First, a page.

cont inued , Pag e 6

5


6

Joy of Medina County Magazine | June 2018

c on t i n u e d f ro m P a g e 5

all from getting the help they count on. “Initially, it was just feeding They come in all shapes, sizes, people,” said Del. colors. They come in all modes of It was not long before what dress and undress. They share in began as a free meal developed into a common hunger and a respect offering clothes, shoes and toys. for the help they are being offered. The change began when women They know that if there is trouble, in the Strongsville church knit Jeannette will yell out, “Let’s roll!” caps one winter to be handed out and the bus will instantly pack up with the food. The response was and leave, taking food, clothing, tremendous from those in need, and hope with it and perhaps will and it inspired more giving. not return the next week. “We started cleaning out stuff (from our homes) we could donate,” said Whitney. She joined the bus volunteers in 2006, following her divorce. She soon started overseeing clothing distribution at each of the bus’ stops. “Our office (the insurance agency) has gotten known for the work with the bus, so we get donations dropped off here,” Whitney said. Every Wednesday, no matter the weather, the bus is packed with food, clothing and toys and then One winter, it had been snowing rumbles its way into the poorest heavily, causing deep snowbanks. parts of Cleveland. Jeanette got stuck in a snowbank They have taken the bus out on getting off the bus and could not get beautiful summer evenings, as well out on her own. She was calling for as in blizzards, knowing there are help and Whitney started to make those who count on them. her way to her mother to help. The hungry gather in the early Unfortunately for Jeanette, Whitney evening, waiting in small ragtag noticed there were approximately groups, having faith that this one 30 people approaching the bus for thing in their lives will not fail them. food, so Whitney told her mother The bus will come. that she was going to have to wait When the bus arrives at each so the people could be fed. There stop, the small waiting group is no question this is a dedicated grows as people from all over the group. neighborhood seem to come from It does not matter to any of nowhere and everywhere and join the volunteers on the bus what the group. They sort through the the profession is of someone who bins of clothes while they wait for approaches the bus. All they see their turn for food. is the need and the hunger in each At some stops, children laugh, person’s eyes, and they know they play and joke. Adults watch over can help. them, knowing it takes them all to That is enough for them. raise the children. They also are “You never know what people wary should someone in the waiting will become,” said Del, referring group start trouble and keep them to those in history whose roots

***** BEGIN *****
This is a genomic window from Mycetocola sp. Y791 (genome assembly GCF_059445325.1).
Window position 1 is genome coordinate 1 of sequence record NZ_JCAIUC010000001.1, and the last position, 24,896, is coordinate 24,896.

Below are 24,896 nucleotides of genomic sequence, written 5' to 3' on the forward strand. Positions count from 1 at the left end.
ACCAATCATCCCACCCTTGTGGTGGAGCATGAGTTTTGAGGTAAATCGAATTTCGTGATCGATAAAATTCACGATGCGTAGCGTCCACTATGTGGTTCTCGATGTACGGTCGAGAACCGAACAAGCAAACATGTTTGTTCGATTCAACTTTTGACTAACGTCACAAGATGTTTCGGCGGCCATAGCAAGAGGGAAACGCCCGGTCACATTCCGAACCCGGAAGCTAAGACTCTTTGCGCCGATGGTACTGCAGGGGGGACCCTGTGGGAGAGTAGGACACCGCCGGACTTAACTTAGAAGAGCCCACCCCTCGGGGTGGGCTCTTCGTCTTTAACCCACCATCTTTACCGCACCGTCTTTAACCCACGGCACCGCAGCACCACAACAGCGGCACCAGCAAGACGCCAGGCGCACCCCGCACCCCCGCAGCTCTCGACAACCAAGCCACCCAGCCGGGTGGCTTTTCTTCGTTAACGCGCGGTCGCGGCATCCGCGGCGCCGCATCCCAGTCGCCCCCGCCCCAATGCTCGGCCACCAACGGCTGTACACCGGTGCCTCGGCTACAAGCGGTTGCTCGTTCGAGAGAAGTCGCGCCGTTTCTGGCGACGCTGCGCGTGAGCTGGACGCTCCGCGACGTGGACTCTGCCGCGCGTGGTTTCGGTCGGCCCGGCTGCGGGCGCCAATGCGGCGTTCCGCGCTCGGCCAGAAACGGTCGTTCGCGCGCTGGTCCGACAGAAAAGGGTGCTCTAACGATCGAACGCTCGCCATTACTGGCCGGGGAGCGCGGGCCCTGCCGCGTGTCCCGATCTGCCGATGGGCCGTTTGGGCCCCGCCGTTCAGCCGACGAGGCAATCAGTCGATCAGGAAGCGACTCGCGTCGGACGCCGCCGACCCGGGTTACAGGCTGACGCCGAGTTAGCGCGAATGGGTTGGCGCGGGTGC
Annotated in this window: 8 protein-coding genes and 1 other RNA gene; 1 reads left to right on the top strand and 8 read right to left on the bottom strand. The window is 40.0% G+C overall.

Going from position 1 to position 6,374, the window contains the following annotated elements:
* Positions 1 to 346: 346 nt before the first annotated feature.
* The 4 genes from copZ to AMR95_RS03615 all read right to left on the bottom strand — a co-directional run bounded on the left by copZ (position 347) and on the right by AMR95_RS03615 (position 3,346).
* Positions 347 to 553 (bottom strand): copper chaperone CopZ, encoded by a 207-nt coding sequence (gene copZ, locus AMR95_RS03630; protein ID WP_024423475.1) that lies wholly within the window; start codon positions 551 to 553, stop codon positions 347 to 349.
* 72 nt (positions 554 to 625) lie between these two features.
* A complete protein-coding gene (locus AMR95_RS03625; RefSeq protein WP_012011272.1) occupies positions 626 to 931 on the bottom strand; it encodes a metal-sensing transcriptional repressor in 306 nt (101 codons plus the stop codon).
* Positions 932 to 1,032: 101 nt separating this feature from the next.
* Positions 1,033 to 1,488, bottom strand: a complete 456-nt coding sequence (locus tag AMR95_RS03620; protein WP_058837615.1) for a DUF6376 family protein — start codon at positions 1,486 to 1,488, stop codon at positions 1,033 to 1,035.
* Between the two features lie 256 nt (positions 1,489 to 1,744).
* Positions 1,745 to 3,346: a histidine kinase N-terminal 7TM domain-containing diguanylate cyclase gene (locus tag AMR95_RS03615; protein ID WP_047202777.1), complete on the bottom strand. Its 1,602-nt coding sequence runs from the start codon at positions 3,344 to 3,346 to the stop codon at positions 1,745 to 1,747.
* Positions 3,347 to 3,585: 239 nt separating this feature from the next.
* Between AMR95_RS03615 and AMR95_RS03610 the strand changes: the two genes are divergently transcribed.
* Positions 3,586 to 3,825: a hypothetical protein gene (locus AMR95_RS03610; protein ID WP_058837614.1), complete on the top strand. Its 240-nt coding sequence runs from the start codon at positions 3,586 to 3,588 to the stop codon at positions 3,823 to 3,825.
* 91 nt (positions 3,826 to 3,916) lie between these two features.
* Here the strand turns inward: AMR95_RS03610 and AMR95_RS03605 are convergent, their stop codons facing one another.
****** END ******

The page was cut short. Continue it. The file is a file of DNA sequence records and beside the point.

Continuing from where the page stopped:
“We’re not there to interfere with anybody, we’re just there to help them,” said Whitney.